The FDA acknowledges shortcomings in the early policy of testing antibodies to a pandemic

The U.S. Food and Drug Administration (FDA) acknowledged that its policy of allowing Covid-19 antibody tests to appear on the market without regulatory control in the first months of the pandemic was wrong.

On March 16, 2020, the FDA issued guidelines that allowed antibody test developers to place their devices without obtaining an emergency approval (EUA), while the agency focused on assessing the flood of new diagnostic devices for active infection.

Writing in the New England Journal of Medicine, FDA directors Jeffrey Shuren and Timothy Stenzel admitted that this was a mistake.

Following the March 2020 guidelines, the FDA still had to notify any device being sold, which had to be validated and state that it was not approved by the FDA in its literature. By the end of April, 164 commercial manufacturers had notified the FDA of the introduction of serological tests on the U.S. market.

Shuren and Stenzel said: “Government officials have begun announcing the potential usefulness of these tests to reopen the economy, and insurance is provided for purposes that science does not support and does not comply with the limits set by the FDA.

“As a result, the market has been flooded with serological tests, some of which have had poor performance, and many have been marketed in a way that is contrary to FDA policy.”

On April 17 last year, the FDA issued a letter to health care providers explaining that some developers had misused the guidelines to falsely claim that their tests had been approved by the FDA. This was followed by a direct policy change on May 4 so that the agency could validate the science behind all commercially distributed tests.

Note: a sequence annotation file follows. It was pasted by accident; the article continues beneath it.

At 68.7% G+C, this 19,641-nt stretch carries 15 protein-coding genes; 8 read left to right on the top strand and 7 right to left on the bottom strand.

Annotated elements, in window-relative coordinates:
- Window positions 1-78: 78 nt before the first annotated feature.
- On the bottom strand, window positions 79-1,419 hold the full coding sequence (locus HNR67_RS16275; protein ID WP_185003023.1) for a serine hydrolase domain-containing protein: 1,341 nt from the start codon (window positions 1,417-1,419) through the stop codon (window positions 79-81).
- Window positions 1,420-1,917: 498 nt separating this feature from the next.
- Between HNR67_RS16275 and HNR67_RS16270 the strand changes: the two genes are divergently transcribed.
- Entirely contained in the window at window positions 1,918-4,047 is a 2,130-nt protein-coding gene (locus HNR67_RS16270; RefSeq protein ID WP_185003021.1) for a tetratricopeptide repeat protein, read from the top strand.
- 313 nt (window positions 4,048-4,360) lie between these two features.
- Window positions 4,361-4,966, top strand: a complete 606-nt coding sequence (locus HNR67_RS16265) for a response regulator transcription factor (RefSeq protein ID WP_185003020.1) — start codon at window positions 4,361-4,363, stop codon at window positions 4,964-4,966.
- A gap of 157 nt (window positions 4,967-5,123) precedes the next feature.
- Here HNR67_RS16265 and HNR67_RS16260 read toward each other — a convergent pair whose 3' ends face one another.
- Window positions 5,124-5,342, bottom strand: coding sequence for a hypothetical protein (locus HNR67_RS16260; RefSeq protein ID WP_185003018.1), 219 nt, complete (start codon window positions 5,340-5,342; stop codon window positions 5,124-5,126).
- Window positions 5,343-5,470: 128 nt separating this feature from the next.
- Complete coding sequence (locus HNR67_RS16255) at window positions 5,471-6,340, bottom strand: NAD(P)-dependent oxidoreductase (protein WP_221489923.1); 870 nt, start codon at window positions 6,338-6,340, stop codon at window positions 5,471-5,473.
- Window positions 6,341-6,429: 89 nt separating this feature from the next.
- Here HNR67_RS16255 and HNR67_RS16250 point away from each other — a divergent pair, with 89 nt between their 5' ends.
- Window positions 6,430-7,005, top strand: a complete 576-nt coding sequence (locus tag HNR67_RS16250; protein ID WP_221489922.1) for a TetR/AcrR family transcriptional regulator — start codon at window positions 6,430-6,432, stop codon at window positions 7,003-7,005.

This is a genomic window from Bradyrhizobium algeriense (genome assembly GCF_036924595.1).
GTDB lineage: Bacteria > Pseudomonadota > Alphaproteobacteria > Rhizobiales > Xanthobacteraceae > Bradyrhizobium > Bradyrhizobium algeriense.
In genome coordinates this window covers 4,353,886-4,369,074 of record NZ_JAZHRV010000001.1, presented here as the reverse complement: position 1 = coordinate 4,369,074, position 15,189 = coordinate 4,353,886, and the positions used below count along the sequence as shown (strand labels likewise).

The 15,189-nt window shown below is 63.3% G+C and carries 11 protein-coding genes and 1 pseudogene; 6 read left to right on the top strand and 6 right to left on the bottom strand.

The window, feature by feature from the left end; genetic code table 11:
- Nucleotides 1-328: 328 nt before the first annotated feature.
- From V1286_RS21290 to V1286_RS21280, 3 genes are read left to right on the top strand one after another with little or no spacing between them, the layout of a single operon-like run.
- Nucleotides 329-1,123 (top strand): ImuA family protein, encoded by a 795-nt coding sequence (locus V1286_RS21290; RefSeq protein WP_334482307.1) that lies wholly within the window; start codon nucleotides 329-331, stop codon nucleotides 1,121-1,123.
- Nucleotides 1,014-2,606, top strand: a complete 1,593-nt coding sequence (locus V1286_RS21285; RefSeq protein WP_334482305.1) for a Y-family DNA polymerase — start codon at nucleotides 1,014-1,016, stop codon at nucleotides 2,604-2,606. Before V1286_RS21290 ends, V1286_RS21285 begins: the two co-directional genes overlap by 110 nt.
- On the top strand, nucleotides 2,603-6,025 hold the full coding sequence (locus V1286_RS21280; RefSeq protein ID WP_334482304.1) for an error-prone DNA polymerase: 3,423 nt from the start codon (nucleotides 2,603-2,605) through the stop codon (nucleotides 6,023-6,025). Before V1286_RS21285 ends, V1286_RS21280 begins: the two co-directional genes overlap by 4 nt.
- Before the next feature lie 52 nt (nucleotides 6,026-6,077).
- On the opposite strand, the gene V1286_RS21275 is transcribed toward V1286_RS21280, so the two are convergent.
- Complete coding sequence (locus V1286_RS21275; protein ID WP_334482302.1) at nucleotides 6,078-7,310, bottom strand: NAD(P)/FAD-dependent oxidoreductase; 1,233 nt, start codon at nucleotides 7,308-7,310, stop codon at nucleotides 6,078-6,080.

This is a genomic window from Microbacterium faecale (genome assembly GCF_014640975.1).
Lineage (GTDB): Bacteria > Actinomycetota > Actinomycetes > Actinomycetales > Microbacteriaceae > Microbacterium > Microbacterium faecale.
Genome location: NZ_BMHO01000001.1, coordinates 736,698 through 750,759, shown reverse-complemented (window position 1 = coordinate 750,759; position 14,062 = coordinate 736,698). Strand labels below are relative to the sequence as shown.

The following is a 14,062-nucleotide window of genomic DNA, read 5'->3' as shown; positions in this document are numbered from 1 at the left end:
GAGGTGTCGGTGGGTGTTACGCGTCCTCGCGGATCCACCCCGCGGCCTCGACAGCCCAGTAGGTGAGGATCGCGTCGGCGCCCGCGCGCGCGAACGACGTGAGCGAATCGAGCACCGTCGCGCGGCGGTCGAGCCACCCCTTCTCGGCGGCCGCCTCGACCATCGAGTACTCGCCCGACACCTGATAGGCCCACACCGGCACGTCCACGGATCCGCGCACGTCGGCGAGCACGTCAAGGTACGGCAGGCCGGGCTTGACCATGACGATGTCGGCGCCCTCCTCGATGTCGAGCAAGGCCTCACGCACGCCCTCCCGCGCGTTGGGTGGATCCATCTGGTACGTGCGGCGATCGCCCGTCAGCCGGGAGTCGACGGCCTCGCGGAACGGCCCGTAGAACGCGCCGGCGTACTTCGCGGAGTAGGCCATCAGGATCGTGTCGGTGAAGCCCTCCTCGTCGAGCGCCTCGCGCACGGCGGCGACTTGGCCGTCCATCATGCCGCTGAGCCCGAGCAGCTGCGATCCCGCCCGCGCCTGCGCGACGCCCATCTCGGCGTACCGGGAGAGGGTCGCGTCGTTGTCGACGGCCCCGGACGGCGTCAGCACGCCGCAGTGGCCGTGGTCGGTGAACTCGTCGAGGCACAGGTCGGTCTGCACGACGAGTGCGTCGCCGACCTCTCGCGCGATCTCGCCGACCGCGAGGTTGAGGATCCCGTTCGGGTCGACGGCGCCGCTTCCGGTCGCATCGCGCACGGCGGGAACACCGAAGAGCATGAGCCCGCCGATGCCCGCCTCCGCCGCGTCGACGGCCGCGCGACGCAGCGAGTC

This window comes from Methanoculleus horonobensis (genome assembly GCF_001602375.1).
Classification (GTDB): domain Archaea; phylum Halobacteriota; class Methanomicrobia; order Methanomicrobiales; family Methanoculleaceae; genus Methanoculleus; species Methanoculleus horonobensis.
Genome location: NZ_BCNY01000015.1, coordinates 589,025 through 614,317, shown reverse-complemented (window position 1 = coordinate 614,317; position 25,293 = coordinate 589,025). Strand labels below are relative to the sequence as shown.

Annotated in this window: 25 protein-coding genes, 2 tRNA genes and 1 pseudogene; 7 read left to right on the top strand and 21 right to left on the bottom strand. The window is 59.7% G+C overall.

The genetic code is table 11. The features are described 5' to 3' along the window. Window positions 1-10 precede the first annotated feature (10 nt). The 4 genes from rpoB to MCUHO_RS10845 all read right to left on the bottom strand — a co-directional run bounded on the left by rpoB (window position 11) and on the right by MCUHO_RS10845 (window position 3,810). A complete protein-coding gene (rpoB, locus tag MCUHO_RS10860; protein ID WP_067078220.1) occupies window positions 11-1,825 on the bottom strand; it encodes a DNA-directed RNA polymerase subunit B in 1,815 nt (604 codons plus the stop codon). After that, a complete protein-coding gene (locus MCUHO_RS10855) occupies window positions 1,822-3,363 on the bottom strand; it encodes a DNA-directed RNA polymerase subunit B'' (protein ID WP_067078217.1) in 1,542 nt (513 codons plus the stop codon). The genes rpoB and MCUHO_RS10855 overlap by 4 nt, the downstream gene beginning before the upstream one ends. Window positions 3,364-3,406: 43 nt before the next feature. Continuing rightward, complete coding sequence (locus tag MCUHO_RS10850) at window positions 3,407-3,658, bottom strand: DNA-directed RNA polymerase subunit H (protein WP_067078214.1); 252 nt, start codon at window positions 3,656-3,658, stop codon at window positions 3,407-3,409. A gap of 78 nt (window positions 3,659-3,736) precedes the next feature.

As of February 1, 2021, the FDA has removed lists of 225 tests from its website, issued 15 warning letters, and put 88 companies on import warnings for violating regulations.

“Knowing what we know now, we would not allow the placing on the market of serological tests without FDA review and approval, even within the limits we originally imposed,” Shuren and Stenzel said.

The FDA has since begun working with National Institutes of Health, the National Cancer Institute, the Institute for the Development of Advanced Biomedical Research, and the Centers for Disease Control and Prevention to help make regulatory decisions regarding individual tests.

Shuren and Stenzel have now called on the federal government to prepare a research plan with private researchers to coordinate a broader study of epidemics and immunity measures, in order to prepare for all future epidemics.

They also advocated for national and international systems to share pandemic research data and prevent misinformation.

“Moving forward, the FDA will continue to take steps to ensure the timely availability of accurate and reliable antibody tests to meet public health needs as the pandemic evolves,” the directors said.